I know it’s the cheesy thing, but “don’t sweat the small stuff” is the easy answer for that sort of thing. I think anytime I can tell myself at any stage to just relax. The thing I didn’t realize is how hard it can be on your marriage. As much as you are focusing on this new person, I think the reality of having a healthy marriage is twice as relevant somehow because that is what your little person is looking at. So I think whether you are married or not, just to be stable and have a house with a lot of love in it is really the number one thing. I just don't know that I realized that, and it’s something my wife and I have had to really learn, because that’s what can make Cecilia the strongest that she can be.
YOU MAKE DAD STYLE LOOK EASY. CAN YOU SHARE ANY FAVE PRODUCTS TO HELPUS STILL LOOK LIKE HIPSTER ROCK STARS POST-KIDS?
Because of what I do I am able to surround myself with people who dress way better than me, so they can get me to look like I have fashion sense that I don't actually have. We are pretty casual—I live in Southern California so I have a pair of rainbow sandals, and I wear Levis and collared shirts like Ben Sherman shirts that are my go-to. The biggest thing for us was the Baby K’tan wrap! My wife and I had those K’tan wraps for the first year she was born and then we still use the Ergobaby now. As a dad I would tell all my friends who are dads or becoming dads that was the number one thing. I had Cecilia in a wrap three days after she was born, the two of us cruising around town together to give my wife a break. And that is how we got so close so quick—I just always had her strapped to me whenever I had the chance. That K’tan baby wrap, I swear by it. And then we switched to the Ergo that I also swear by. Those were always really huge. Those are the two things I would tell any dad to get.
WHAT IS YOUR GREATEST FEAR?
Big picture-wise, it’s losing my ability to do what I do and take care of my people as a result. I think it probably sounds a little vain in one respect—my career is obviously something I hold very dear to me—but it has become the way I take care of my family. I operate in a very fickle business and I stay hyper focused on trying to stay relevant in music and create and stay ahead of the curve for what I do. Ya, I think that’s a fear I carry with me and I try not to let it invade my thought process, but when you’re awake at night sometimes that one comes popping in.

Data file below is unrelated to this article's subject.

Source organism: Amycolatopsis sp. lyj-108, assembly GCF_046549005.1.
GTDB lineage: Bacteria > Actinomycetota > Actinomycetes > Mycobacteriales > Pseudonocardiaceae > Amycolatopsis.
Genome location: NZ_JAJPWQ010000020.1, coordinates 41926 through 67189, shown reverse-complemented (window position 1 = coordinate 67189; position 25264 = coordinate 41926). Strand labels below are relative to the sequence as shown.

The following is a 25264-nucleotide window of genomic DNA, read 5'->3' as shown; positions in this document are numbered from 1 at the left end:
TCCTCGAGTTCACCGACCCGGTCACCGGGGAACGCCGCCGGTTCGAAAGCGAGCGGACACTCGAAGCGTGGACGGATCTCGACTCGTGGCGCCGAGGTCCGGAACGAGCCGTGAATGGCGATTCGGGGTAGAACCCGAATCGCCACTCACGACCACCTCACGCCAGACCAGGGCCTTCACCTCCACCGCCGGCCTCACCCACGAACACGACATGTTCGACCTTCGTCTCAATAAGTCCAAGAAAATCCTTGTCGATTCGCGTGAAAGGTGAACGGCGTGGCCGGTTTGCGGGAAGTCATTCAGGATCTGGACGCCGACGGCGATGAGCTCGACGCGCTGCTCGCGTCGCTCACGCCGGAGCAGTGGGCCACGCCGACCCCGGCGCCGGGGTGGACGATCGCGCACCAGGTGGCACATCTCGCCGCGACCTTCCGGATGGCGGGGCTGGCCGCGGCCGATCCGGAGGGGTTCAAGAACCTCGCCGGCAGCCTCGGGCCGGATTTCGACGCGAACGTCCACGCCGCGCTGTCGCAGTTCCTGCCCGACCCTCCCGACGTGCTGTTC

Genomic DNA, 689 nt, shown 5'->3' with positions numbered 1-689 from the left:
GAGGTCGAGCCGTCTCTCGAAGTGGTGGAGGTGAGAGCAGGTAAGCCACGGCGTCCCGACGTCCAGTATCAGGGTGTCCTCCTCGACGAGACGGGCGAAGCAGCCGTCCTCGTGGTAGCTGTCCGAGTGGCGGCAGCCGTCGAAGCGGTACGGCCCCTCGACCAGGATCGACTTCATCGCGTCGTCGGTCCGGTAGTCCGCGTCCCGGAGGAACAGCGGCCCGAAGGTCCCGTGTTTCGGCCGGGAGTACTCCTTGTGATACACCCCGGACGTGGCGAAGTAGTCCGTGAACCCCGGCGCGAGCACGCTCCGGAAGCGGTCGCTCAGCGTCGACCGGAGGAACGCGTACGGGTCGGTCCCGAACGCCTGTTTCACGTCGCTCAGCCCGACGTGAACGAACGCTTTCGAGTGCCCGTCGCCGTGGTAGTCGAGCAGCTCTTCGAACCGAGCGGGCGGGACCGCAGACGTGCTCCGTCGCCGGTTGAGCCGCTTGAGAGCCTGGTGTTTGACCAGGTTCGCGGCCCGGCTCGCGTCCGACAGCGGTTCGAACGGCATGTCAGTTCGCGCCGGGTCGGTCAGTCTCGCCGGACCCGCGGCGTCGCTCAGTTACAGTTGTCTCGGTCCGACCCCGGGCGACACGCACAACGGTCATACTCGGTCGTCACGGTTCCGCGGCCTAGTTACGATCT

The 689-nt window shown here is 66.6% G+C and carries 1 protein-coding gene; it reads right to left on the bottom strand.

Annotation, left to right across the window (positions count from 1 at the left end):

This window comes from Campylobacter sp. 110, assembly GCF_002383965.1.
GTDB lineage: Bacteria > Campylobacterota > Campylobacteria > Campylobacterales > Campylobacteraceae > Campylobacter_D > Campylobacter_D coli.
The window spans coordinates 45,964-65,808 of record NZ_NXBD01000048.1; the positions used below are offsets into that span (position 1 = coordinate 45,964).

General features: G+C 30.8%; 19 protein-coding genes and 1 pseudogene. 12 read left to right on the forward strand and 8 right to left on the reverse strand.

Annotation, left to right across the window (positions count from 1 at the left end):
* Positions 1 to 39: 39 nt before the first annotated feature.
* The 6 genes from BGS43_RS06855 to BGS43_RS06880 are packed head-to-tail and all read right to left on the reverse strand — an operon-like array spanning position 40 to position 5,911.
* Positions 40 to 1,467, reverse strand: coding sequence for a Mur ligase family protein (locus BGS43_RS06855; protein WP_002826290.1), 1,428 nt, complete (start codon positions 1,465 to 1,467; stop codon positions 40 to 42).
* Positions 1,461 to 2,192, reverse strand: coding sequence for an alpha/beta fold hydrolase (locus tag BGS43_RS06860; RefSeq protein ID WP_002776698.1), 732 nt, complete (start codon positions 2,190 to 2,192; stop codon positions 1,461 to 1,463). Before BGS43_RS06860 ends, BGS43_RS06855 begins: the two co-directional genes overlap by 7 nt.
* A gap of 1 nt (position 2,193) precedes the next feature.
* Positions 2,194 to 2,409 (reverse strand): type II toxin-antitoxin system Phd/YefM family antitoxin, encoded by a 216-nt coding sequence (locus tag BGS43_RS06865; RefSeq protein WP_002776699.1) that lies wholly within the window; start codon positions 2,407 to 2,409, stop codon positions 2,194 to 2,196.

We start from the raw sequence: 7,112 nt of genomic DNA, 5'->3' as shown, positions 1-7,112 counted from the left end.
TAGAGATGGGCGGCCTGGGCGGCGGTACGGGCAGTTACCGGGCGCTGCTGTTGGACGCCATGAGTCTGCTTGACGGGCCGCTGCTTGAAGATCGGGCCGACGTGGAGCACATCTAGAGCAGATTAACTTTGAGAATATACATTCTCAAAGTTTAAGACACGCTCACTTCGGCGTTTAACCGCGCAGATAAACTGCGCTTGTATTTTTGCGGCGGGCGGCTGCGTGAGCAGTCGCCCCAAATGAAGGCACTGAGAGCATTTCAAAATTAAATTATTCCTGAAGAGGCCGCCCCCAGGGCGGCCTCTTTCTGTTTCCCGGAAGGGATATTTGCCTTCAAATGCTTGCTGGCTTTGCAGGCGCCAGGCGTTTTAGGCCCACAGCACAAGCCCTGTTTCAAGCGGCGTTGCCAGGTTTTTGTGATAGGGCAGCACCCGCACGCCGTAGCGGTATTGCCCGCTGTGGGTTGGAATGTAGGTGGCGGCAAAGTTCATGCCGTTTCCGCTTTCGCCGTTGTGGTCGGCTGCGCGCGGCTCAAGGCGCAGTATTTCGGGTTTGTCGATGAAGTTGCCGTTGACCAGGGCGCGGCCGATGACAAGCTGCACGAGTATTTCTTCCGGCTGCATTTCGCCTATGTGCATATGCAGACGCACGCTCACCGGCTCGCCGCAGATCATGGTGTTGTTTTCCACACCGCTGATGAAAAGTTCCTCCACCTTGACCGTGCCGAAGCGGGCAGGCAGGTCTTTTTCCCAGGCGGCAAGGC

YOU’VE BEEN THROUGH A LOT HAVING SURVIVED CANCER AS A YOUNG ADULT. HOW DID THAT EXPERIENCE CHANGE YOU?
Well, you know, I’m a young-adult cancer survivor, and in the aftermath of that in my survivorship I started a charity called the Dear Jack Foundation. What we do is we advocate for young adults who are cancer survivors. My wife and I had broken up for a bit of time leading up to my illness and to some extent found ourselves getting back together in a hospital room, so it’s a very real part of our lives. We had to do IVF because my treatment rendered me infertile and there’s a lot of things that went along with that and that’s why I started the charity, because this is a really underserved demographic of the cancer population, people ages 15 to 39. I look at that as what are your seminal years, you know you are graduating high school, falling in and out of love for the first time, graduating college, getting your first job, starting your career and family. It’s this window that is grossly underserved and sees the least improvement and survival ratings in over 30 years, so what I try and do on a daily basis through interviews like this is to let people know within that demographic that it is a lonely place but that it doesn’t have to be. And that there are charities like Dear Jack that are trying to connect them with one another so they know they have other voices in the fight alongside of them. And to keep people aware. When you are in your twenties, everyone is so fearless that it can be really alienating to all of a sudden be the person dealing with something so serious. So we just try to help that path for people if we can.
CAN YOU TELL US WHAT’S NEXT FOR YOU?
Well, this is going to be my full-time mission for the next year plus. My hope is that this record gets traction over the next year and into 2018. And hopefully by that time it’s run its course and I’ve earned myself a little, uh, three-month vacation somewhere in the planet that is quiet and playing a piano for a hot minute. But ya, the future at this point, I just want this tour to be a success and start getting these songs in as many people’s hands as possible and then we’ll see what comes afterwards. If my last 16 years is any guess, probably a lot more music!
I finished the interview with this…
ANDREW, ONE LAST THING, I WAS THE PUNK-ROCK PRINCESS IN SOMETHING CORPORATE’S MUSIC VIDEO!
No! No! Why didn’t you lead with that? To this day, that is one of my favorite videos. When you come out to the show, we have to do a “that was then, and this is now” picture!
Andrew, I will definitely be checking out your L.A. show and we’ll try to get that pic!
And trust me, you want to hear this album! You can get it at the link below and find tickets to see him in YOUR city!
Also, to learn more about his amazing charity and what they are doing, click here: http://www.dearjackfoundation.org
*Edited by Ella Stewart. Ella has been a copy editor and editor for 15 years, working in both print and online publishing. She's currently a full-time stay-at-home mom to two little ones as well as a freelance editor.